Cedric Youngelman [39:43]: I listened to a lot of what you spoke about — let’s call them shitcoins or altcoins — and the bets you’ve made. And one thing that you said throughout the conversations that I’ve heard is, you’re not really looking to deify Satoshi. I thought that was really interesting grounding. Satoshi leaving the project—is that sort of like on a deification level?

Jimmy Song: It’s definitely one of the more unexpected things about Bitcoin that people still mythologize about — Satoshi’s anonymity and disappearance. But definitely there’s something about that disappearance that was purposeful, that actually ended up changing the ecosystem quite a bit, because it decentralized it from Satoshi. Satoshi was no longer the point person to make all the decisions. Instead, it became a decentralized project. Nothing else comes close to doing anything like that! And that was a key thing, I think. And anyone that’s observed this space kind of knows what that really means — it’s that, this is not a normal person that would do something like that, because it takes a lot of selflessness. None of those coins have moved, and there’s a lot of them, and we know that Satoshi was a cypherpunk, so there’s little to no chance that those keys aren’t backed up, but there’s a significant amount of virtue inherent in Satoshi to be able to do that! Some people say like, Ah! He got arrested! Now he’s sitting in prison and that’s why it happened.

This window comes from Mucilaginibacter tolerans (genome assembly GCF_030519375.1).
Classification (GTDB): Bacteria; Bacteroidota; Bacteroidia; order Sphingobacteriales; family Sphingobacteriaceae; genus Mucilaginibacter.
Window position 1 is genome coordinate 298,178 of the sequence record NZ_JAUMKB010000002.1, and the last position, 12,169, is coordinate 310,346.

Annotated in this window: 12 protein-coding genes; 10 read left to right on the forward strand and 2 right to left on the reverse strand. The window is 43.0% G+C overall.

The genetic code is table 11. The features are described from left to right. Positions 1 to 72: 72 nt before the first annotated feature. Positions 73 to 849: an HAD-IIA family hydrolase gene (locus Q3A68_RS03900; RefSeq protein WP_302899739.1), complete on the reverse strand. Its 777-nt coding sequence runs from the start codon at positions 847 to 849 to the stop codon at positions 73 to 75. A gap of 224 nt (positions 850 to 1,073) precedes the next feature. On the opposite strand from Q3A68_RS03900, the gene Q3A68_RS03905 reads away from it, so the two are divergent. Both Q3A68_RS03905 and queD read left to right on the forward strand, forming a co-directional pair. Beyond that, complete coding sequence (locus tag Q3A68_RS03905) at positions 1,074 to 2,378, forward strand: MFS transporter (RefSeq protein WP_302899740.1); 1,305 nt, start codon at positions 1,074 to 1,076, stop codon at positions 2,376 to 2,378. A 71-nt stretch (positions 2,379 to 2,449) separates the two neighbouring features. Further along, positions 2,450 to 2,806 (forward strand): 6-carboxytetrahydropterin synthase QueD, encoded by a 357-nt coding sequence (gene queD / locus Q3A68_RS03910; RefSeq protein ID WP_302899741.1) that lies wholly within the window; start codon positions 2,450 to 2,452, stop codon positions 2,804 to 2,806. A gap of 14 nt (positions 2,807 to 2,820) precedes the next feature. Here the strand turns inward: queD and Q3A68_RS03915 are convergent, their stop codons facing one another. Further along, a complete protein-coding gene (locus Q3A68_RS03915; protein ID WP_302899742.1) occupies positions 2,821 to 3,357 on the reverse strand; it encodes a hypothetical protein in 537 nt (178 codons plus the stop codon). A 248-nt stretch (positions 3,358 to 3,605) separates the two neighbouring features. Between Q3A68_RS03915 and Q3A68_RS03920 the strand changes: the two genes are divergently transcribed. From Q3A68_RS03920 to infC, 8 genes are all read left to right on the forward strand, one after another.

Cedric Youngelman: Or dead?

Jimmy Song: I don’t know! That might be true. What I can say is that the current state of affairs — what has happened — has worked out for the best of Bitcoin. I think that’s worthy of some consideration in Satoshi’s favor.

Cedric Youngelman [42:19]: It’s 2020. We’ve been through a bunch of Bitcoin cycles. A few to be a little more specific. You’re one of the few sane Bitcoin OGs! Still grounded and still very focused on Bitcoin!

Jimmy Song: I wouldn’t say that! I think there’s plenty of people in the Bitcoin Core development world that came in before me that are still around, that are doing a lot of good things. What I have noticed is that a lot of the non-technical OGs — almost all of them — have more or less left Bitcoin for something else. Usually an altcoin. And completely burned their reputations on them, which is kind of sad! I think the one OG that’s not like that is maybe Max Keiser and Stacy Herbert, but that’s about it!

Cedric Youngelman [43:16]: Wow. Do you think there’s something to that? In terms of being able to make money, or counterfeit money? Or that power that they’ve sensed. Or that metaphor of grabbing the throne?